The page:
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New York Times Bestseller"Julie Lythcott-Haims is a national treasure. 04/06/2015Former Stanford University dean Lythcott-Haims presents a convincing vision of overprotected, overparented, overscheduled kids in this report on the current state of childhood and parenting in middle- and upper-class families. PINK, author of the New York Times bestsellers Drive and A Whole New Mind“I've loved this book from the moment I saw the title. Relevant to parents of toddlers as well as of twentysomethings-and of special value to parents of teens-this book is a rallying cry for those who wish to ensure that the next generation can take charge of their own lives with competence and confidence. For parents who want to foster hearty self-reliance instead of hollow self-esteem, How to Raise an Adult is the right book at the right time.” — DANIEL H.After presenting the problem in detail (through interviews with college admissions officers, educators, parents, and others), she offers a number of viable solutions, encouraging parents to nurture kids’ unique gifts rather than mold them like “little bonsai trees” and to help them develop life skills (e.g., doing chores, critical thinking, public speaking). Lythcott-Haims, who brings some authority to the subject as Stanford’s former dean of freshmen and undergraduate advising, has seen varieties of extreme parental interference suggesting not just a lack of common sense, but a lack of wisdom and healthy boundaries . Never preachy, and oh-so-relatable Lythcott-Haims is spot-on with her approach to parenting, over-parenting, and preparing your children for the adult world.”— Speaking of Apraxia“How to Raise an Adult is a total no brainer to read if you have a kid in college, about to go to college, has ever gone to college, or will ever go to college. makes compelling arguments for why we need to break our current habits. She is a psychologist, sociologist, and anthropologist rolled into one, recording the attitudes and rituals of 21st-century smart kids who can't tie their shoelaces--and of their anxious, hovering parents.She also claims that lower-income kids are more likely to end up with the grit necessary for success, while elite grads struggle to grow up. Seriously, if you are a parent with college in your future, current, or past - stop reading this blog post and go and find this book. Unlike so many other college parenting books, however, How to Raise an Adult contains practical suggestions for an alternative way of parenting and then encourages us that it is possible to function differently.” — College Parent Central“This book will constantly be a guide . Reminding us that we are charged with transforming children into adults capable of meeting the challenges of life head-on, Lythcott-Haims dispenses compassion and a good kick in the pants in equal and appropriate measure.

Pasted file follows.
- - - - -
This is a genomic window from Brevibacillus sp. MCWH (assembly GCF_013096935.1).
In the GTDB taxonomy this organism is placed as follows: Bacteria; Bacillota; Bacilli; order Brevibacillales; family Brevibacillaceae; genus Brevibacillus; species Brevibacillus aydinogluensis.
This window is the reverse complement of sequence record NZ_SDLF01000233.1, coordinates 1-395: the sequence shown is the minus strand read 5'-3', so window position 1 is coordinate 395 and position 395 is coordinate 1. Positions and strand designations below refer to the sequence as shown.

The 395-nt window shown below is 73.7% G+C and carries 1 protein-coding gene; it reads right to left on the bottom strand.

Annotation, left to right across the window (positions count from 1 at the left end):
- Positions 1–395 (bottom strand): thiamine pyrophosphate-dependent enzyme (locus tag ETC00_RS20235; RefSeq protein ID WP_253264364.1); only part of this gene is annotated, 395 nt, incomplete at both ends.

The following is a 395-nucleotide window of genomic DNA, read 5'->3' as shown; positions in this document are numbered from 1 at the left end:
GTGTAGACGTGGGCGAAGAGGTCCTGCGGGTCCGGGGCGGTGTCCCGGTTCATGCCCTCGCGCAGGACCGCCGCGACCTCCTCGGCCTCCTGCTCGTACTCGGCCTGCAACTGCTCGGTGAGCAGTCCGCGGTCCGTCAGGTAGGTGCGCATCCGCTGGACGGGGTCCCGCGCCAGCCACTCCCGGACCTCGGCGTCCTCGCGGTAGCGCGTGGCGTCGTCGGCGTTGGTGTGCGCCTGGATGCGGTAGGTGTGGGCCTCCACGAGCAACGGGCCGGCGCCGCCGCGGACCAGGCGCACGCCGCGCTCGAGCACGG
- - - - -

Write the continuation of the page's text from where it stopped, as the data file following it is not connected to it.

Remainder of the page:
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The 20-year study showed that socially competent children who could cooperate with their peers without prompting, be helpful to others, understand their feelings, and resolve problems on their own, were far more likely to earn a college degree and have a full-time job by age 25 than those with limited social skills. A must-read for every parent who senses that there is a healthier and saner way to raise our children." -Madeline Levine, author of the New York Times bestsellers The Price of Privilege and Teach Your Children Well"For parents who want to foster hearty self-reliance instead of hollow self-esteem, How to Raise an Adult is the right book at the right time." -Daniel H. if parents want to raise productive adults.” — Kirkus Reviews“Lythcott-Haims presents a convincing vision of overprotected, overparented, overscheduled kids . A must-read for every parent who senses that there is a healthier and saner way to raise our children.” — MADELINE LEVINE, author of the New York Times bestsellers The Price of Privilege and Teach Your Children Well“Have the good intentions of American parents gone awry?Lythcott-Haims, the mother of two teens, counts herself among those who have taken far too many aspects of their children’s lives into their own hands. Our children are engaged in the serious work of becoming an adult. the author does a superb job of laying out the facts . Julie Lythcott-Haims understands that the goal of parenting should be to raise autonomous adults, not have name-brand college admissions to brag about. The timing of Lythcott-Haims wonderful book could not be better.Today’s young adults, she asserts, lack life skills and resilience; they can’t competently make decisions, manage risk, overcome setbacks, or take charge. With this book, Lythcott-Haims provides the missing user manual.” — The Chicago Tribune“This book is the antidote to helicopter parenting. When parents laugh and enjoy the moment but also teach the satisfaction of hard work, when they listen closely but also give their children space to become who they are, they wind up with kids who know how to work hard, solve problems and savor the moment, too. instead of thinking about raising children, we need to be thinking about raising adults.”— CBS “This Morning”“Lythcott-Haims breaks down the source of helicopter parenting habits, and uses studies and stories to illustrate the developmental, emotional, and psychological toll that overparenting can take on children. Thank you for spreading this really important and powerful message.”— FOX “Fox & Friends”“Reveals some terrifying truths.”— Telegraph (UK)“At last, a parenting book I can get behind.”— The Independent (UK)“Run, don’t walk to your nearest bookstore and get this book! Her double perspective--as a mother of teenagers and a former longtime freshman dean at Stanford--makes her uniquely equipped to show parents how to do exactly that. The pendulum has swung away from helicopter parenting (just this week new research on the damage it does) and parents are looking for the guidance and insight in finding a better way.Along with overprotection, she sees a trend toward racing kids onto a fast track, with unreasonable pressures to get into highly selective colleges. Lythcott-Haims’ research, combined with a decade of experience as a Stanford dean, makes for some important insights into the state of parenting in America today.”— San Francisco Chronicle“[How to Raise an Adult] may just be the Black Hawk Down of helicopter parenting. In other words, get a life, and your child just might do the same someday.”— The New York Times Book Review“[How to Raise an Adult] is refreshing in many ways, and as parents ourselves, we highly recommend it.”— The News & Observer“This is such a terrific book. Parents will love it and devour it because it’s such a concern . She also gives parents some constructive tips for stepping back and allowing the next generation of leaders to become fully formed adults.”— MSNBC “Melissa Harris-Perry”“Julie Lythcott-Haims, I hope my child has a dean, teacher, others like you out there . It’s Malcolm Gladwell meets Paul Tough meets Madeline Levine in a fresh, timely take on raising excellent adults from former Stanford freshmen admissions dean and parent Julie Lythcott-Haims. How to Raise an Adult is a gift to all of us who are educators, and to all of us who are parents.”— Inside Higher Ed“In her easy-to-read prose . Wise, honest, compassionate, and deeply informed, How to Raise an Adult ought to be at the top of everybody's stack of parenting books.” — WILLIAM DERESIEWICZ, author of the New York Times bestseller Excellent Sheep: The Miseducation of the American Elite and the Way to a Meaningful Life“While the book aims to show us how to better raise adults, Lythcott-Haims also shows how this will make us better adults. Lythcott-Haims offers readers just that.” — Grown and Flown“Lythcott-Haims ... Now that I have read [it], I will be aware of the fact that as a parent I am going to raise a responsible well-adjusted adult who will be able to thrive in the real world; not a child who will need support all her life.— Diva Likes Julie Lythcott-Haims is a national treasure.Most tours are included in free general Museum admission.